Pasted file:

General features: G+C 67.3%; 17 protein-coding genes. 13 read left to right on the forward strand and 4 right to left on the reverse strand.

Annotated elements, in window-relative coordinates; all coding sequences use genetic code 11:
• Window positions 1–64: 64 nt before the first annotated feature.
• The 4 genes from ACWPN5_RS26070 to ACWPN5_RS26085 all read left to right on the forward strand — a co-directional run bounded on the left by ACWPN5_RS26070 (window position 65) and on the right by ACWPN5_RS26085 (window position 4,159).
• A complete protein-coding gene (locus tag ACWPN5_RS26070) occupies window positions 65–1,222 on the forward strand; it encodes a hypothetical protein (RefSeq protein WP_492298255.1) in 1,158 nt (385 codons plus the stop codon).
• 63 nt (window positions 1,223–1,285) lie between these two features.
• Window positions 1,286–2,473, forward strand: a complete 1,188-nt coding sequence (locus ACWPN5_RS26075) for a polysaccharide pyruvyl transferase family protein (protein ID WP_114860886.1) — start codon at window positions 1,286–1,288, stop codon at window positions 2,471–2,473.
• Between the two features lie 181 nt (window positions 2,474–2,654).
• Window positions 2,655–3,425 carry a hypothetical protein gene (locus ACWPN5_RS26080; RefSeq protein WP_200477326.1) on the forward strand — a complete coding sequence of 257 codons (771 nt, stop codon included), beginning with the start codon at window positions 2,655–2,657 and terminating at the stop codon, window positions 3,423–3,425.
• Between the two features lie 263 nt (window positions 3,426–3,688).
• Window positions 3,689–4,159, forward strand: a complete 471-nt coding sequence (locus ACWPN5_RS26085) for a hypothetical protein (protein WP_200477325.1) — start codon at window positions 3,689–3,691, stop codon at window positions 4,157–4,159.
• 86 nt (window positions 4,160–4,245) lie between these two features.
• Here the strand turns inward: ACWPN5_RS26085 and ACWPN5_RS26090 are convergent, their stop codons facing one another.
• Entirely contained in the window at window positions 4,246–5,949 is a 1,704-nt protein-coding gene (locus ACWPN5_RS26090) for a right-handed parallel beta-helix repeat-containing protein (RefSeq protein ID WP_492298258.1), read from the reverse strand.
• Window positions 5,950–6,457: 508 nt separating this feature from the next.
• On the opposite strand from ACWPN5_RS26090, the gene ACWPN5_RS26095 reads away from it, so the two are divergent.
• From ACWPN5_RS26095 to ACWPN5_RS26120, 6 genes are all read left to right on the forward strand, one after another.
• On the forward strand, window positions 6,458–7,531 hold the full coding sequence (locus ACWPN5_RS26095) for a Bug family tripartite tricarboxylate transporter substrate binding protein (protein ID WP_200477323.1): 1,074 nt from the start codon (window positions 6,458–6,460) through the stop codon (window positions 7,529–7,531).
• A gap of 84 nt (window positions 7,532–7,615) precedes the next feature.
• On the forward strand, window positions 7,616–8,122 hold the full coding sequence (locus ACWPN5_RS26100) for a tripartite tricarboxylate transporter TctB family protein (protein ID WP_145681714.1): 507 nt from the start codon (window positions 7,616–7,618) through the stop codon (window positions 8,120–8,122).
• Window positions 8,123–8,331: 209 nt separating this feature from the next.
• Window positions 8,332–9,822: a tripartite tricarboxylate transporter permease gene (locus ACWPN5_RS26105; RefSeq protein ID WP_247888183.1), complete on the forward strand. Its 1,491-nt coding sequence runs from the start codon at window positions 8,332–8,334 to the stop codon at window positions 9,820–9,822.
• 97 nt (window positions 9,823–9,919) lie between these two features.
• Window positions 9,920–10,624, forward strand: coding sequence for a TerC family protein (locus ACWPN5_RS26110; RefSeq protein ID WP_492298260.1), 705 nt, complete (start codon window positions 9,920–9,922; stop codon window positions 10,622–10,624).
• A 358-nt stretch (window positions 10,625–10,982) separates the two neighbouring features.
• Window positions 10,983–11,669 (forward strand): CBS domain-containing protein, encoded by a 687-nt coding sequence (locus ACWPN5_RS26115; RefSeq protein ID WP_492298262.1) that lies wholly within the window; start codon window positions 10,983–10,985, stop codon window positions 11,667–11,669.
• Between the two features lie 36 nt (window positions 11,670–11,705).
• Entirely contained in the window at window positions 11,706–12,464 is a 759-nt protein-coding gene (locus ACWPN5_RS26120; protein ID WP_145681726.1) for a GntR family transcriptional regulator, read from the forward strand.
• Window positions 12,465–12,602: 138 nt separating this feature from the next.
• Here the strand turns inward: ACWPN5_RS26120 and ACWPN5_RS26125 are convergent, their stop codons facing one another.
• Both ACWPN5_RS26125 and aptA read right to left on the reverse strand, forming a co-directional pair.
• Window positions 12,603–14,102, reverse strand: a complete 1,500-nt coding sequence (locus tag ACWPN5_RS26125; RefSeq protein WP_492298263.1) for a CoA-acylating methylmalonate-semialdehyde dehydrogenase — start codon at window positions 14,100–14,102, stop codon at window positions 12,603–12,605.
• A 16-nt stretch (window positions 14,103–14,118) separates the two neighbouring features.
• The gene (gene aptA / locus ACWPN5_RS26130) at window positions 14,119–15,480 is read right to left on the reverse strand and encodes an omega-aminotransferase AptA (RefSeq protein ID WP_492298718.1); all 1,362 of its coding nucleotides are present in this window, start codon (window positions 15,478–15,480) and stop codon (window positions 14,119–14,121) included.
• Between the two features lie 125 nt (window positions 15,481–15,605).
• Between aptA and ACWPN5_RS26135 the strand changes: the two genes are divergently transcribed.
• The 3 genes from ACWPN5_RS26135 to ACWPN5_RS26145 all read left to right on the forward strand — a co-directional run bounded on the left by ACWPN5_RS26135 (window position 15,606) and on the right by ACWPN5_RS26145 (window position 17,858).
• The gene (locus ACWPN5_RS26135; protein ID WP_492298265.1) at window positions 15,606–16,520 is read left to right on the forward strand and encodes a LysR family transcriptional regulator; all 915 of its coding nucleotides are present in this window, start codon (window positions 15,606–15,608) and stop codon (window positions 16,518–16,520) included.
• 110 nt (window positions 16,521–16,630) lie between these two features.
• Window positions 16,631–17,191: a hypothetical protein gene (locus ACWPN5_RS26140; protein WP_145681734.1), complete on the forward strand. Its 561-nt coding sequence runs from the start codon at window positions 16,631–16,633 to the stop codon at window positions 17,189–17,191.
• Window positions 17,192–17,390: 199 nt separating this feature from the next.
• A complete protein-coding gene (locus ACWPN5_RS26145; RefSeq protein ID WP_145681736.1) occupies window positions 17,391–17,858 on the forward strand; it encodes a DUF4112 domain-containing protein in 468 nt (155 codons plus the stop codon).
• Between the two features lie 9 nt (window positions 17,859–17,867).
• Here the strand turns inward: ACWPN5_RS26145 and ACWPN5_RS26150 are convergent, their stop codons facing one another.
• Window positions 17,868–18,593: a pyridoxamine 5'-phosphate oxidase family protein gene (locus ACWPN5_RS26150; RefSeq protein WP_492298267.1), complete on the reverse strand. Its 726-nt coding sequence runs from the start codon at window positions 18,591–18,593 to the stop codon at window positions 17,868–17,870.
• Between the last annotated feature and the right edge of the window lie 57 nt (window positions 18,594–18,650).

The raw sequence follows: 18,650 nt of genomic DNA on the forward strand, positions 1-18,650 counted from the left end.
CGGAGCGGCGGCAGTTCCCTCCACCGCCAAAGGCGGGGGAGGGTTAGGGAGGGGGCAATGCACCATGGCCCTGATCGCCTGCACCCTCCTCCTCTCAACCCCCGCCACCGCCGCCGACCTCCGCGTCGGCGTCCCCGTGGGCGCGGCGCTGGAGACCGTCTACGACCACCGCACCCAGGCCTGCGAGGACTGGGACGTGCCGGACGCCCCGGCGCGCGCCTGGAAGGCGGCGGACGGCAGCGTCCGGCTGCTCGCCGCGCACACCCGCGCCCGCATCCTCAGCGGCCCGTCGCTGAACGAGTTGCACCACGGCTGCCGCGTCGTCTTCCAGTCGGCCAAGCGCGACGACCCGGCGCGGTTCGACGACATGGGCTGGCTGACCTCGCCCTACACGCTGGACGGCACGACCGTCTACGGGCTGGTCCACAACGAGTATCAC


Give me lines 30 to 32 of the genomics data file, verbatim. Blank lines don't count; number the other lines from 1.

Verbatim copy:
• Here the strand turns inward: ACWPN5_RS26120 and ACWPN5_RS26125 are convergent, their stop codons facing one another.
• Both ACWPN5_RS26125 and aptA read right to left on the reverse strand, forming a co-directional pair.
• Window positions 12,603–14,102, reverse strand: a complete 1,500-nt coding sequence (locus tag ACWPN5_RS26125; RefSeq protein WP_492298263.1) for a CoA-acylating methylmalonate-semialdehyde dehydrogenase — start codon at window positions 14,100–14,102, stop codon at window positions 12,603–12,605.